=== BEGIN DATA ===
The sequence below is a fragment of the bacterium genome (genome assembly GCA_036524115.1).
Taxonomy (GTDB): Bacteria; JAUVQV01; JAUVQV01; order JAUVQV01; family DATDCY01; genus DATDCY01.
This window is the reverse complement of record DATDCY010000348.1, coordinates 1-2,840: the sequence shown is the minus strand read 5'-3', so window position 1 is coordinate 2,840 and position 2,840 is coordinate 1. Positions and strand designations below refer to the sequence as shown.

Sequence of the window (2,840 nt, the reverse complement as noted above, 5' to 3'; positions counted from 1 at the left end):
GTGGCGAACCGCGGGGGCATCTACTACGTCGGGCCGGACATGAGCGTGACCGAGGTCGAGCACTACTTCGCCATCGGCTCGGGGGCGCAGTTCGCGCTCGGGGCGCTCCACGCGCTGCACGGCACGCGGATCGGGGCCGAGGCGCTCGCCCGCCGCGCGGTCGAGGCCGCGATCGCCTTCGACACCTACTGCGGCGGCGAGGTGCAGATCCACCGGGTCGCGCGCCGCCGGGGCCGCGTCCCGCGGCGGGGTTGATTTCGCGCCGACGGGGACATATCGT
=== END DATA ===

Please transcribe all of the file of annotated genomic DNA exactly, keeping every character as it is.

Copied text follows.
The sequence below is a fragment of the bacterium genome (genome assembly GCA_036524115.1).
Taxonomy (GTDB): Bacteria; JAUVQV01; JAUVQV01; order JAUVQV01; family DATDCY01; genus DATDCY01.
This window is the reverse complement of record DATDCY010000348.1, coordinates 1-2,840: the sequence shown is the minus strand read 5'-3', so window position 1 is coordinate 2,840 and position 2,840 is coordinate 1. Positions and strand designations below refer to the sequence as shown.

Sequence of the window (2,840 nt, the reverse complement as noted above, 5' to 3'; positions counted from 1 at the left end):
GTGGCGAACCGCGGGGGCATCTACTACGTCGGGCCGGACATGAGCGTGACCGAGGTCGAGCACTACTTCGCCATCGGCTCGGGGGCGCAGTTCGCGCTCGGGGCGCTCCACGCGCTGCACGGCACGCGGATCGGGGCCGAGGCGCTCGCCCGCCGCGCGGTCGAGGCCGCGATCGCCTTCGACACCTACTGCGGCGGCGAGGTGCAGATCCACCGGGTCGCGCGCCGCCGGGGCCGCGTCCCGCGGCGGGGTTGATTTCGCGCCGACGGGGACATATCGT